What is the potential for negative emission technologies in Germany?
The updated German climate law requires negative emissions technologies (NETs) and carbon removal from the atmosphere (read all about that in our previous article). Here we want to answer the question, which of the solutions could be used in Germany and what their potential might be. The main take-away: Nature-based and technological carbon removal solutions will both be necessary at the Megatonne scale.
New studies confirm need for carbon removal
Two new reports that model pathways of how Germany can achieve climate neutrality by 2045 have been published in October 2021. The dena-Leitstudie “Towards Climate Neutrality” by the German Energy Agency and the Ariadne report as part of the Kopernikus Project funded by the German Ministry of Education and Research both make clear that substantial amounts of negative emissions are required to balance certain land use, agricultural or industrial emissions. Figure 1 extends our findings about how much annual negative emissions will be needed in Germany in 2045 including the data from the latest studies.
Generally, the latest numbers are similar to those from earlier studies. However the various studies still disagree on how much carbon Germany needs to remove from the atmosphere by a large margin. The resulting figures range between 40 and 100 Mt CO2-eq. The average between all studies points at annual carbon removal needs of a bit over 74 Mt CO2-eq at the point where Germany wants to be climate neutral.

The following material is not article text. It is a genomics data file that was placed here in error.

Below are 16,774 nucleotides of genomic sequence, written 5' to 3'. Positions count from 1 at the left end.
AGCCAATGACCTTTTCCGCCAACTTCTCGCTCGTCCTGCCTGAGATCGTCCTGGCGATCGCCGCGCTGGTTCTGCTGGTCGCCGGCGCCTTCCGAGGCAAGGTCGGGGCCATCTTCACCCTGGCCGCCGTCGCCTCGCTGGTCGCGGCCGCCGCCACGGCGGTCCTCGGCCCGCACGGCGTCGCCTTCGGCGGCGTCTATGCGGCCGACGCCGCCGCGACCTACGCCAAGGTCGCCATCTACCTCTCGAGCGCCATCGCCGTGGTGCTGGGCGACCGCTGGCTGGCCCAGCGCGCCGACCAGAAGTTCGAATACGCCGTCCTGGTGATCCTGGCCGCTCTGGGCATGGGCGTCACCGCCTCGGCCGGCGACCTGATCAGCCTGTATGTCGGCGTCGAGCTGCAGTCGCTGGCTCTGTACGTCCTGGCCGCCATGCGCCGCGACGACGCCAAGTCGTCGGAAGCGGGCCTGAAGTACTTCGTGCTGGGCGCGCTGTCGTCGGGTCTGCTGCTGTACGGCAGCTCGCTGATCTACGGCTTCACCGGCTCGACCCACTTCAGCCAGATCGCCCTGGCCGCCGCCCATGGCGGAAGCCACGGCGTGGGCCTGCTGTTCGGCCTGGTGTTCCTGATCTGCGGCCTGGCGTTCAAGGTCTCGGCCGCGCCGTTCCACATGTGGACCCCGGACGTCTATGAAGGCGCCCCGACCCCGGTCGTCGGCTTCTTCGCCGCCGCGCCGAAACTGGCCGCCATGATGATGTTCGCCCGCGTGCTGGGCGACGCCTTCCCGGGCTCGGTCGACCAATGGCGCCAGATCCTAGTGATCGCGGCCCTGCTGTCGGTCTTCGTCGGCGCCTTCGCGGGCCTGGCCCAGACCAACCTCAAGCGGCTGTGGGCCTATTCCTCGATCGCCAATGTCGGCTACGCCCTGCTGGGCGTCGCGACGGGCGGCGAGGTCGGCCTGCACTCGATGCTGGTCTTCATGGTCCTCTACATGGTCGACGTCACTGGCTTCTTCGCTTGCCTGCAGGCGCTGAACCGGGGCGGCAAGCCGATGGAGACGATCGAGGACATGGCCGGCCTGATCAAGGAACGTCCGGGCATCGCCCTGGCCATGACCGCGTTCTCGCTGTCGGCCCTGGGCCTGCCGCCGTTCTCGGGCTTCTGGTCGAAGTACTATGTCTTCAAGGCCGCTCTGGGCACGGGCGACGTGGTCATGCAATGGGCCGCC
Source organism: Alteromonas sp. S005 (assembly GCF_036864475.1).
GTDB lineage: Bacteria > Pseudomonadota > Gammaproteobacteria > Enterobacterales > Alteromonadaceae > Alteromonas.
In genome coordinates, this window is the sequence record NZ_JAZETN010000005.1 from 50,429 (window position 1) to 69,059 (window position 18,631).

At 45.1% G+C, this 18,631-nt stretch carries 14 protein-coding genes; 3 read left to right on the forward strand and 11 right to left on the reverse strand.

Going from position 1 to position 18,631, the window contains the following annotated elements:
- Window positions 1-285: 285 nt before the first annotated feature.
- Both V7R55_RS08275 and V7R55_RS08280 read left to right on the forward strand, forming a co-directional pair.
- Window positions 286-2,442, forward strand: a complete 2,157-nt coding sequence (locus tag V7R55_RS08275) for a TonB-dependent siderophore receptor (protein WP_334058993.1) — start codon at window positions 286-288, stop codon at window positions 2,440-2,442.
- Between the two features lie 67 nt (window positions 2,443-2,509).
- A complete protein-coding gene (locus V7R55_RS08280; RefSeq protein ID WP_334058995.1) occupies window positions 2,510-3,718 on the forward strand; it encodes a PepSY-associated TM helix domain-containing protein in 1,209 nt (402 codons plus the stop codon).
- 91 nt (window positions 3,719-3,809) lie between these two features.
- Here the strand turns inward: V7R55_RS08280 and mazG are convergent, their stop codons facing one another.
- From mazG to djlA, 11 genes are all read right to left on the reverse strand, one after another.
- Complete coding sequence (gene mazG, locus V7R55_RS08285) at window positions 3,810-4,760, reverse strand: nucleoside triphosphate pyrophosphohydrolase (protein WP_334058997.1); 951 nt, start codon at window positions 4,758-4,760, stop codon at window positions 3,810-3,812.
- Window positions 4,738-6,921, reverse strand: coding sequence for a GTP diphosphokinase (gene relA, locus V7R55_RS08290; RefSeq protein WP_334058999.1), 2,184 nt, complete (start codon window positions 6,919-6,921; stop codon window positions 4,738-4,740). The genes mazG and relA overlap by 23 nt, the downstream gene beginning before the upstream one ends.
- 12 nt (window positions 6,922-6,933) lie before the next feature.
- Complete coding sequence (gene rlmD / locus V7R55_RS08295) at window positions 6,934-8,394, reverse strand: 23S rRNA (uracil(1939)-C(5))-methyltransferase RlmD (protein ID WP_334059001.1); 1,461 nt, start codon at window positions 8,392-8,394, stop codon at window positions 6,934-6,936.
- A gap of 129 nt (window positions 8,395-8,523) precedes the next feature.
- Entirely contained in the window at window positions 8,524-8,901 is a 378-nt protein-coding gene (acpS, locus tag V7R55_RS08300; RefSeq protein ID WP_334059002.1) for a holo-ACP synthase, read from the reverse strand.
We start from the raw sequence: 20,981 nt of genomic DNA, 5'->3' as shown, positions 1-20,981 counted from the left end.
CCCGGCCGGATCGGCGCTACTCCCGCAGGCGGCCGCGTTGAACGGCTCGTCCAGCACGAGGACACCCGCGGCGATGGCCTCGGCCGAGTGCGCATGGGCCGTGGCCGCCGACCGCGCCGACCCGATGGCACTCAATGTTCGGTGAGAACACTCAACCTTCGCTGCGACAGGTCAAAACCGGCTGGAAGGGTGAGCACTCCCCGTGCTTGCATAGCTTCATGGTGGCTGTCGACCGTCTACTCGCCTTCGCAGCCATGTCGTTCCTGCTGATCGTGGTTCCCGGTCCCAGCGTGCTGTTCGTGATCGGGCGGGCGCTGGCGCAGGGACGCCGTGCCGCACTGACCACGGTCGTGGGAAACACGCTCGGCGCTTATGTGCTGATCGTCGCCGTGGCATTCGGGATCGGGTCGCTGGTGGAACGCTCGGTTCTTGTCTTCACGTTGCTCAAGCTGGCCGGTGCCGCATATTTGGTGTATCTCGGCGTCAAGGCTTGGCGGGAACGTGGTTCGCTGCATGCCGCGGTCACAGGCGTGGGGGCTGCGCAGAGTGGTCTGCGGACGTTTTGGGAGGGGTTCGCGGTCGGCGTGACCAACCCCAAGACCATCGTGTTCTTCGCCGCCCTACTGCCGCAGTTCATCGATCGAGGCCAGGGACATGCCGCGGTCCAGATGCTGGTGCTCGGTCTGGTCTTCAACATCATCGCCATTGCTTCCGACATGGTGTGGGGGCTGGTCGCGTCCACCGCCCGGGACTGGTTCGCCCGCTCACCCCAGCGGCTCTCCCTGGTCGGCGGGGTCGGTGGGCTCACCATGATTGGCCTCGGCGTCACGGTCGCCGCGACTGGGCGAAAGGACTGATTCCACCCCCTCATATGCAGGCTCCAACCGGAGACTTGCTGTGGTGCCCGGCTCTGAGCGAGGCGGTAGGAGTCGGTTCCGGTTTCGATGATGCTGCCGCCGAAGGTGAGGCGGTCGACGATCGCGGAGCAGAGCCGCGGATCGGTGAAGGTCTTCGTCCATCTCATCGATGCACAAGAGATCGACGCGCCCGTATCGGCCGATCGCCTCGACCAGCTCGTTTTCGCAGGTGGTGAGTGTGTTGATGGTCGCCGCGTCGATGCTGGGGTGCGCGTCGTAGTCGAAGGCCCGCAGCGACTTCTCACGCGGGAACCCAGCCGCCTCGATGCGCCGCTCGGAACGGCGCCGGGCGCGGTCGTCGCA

Not only the scientific community alone is stressing the need of negative emissions, but increasingly industry groups and associations take the issue seriously. In a recent open letter to the new federal government a range of large corporations under the Stiftung 2 Grad stressed the need for developing a political framework for actively managing the carbon cycle and start developing solutions for capturing CO2 from industrial facilities and storing it underground (CCS).
Which negative emissions technologies are needed?
Broadly we can differentiate between nature-based carbon removal solutions and technological ones. The predominant nature-based solutions is re-, and afforestation, but also the renaturation of peatlands, the enhanced sequestration of carbon in soils through different agricultural practices or growing kelp in the sea fall into that category.
On the technological side, the main focus currently lies on DACCS (direct air capture and storage). Of course also hybrid solutions exist, such as BECCS (bioenergy with carbon capture and storage) or the production biochar which uses biomass and utilizes a technical process to sequester or bind the carbon in a non-reactive form.